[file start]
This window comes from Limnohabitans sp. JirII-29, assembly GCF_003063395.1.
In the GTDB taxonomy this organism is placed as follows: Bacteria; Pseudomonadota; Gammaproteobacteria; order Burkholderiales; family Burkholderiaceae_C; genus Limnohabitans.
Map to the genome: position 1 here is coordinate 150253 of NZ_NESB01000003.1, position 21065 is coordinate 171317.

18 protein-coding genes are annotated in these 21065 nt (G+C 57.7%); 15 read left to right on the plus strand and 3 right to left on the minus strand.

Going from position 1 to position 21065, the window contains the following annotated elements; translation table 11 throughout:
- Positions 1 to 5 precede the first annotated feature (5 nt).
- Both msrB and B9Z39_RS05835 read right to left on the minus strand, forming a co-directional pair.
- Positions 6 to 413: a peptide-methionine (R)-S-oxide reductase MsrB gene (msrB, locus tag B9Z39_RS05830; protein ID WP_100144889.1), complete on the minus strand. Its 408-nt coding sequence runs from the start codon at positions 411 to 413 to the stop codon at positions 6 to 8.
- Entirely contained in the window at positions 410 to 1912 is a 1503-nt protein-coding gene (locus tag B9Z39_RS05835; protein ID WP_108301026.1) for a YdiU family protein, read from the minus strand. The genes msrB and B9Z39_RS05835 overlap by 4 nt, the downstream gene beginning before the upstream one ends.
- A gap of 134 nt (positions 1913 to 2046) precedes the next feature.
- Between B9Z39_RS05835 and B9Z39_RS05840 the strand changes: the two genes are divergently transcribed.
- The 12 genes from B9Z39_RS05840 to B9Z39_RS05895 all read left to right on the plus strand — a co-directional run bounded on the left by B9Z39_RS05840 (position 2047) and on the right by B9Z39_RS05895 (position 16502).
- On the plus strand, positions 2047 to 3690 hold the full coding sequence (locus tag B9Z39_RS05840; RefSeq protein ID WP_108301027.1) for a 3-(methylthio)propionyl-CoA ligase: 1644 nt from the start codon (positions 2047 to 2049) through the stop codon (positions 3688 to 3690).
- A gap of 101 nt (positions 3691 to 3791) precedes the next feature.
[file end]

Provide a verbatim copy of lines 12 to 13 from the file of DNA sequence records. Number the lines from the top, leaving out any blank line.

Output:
- The 12 genes from B9Z39_RS05840 to B9Z39_RS05895 all read left to right on the plus strand — a co-directional run bounded on the left by B9Z39_RS05840 (position 2047) and on the right by B9Z39_RS05895 (position 16502).
- On the plus strand, positions 2047 to 3690 hold the full coding sequence (locus tag B9Z39_RS05840; RefSeq protein ID WP_108301027.1) for a 3-(methylthio)propionyl-CoA ligase: 1644 nt from the start codon (positions 2047 to 2049) through the stop codon (positions 3688 to 3690).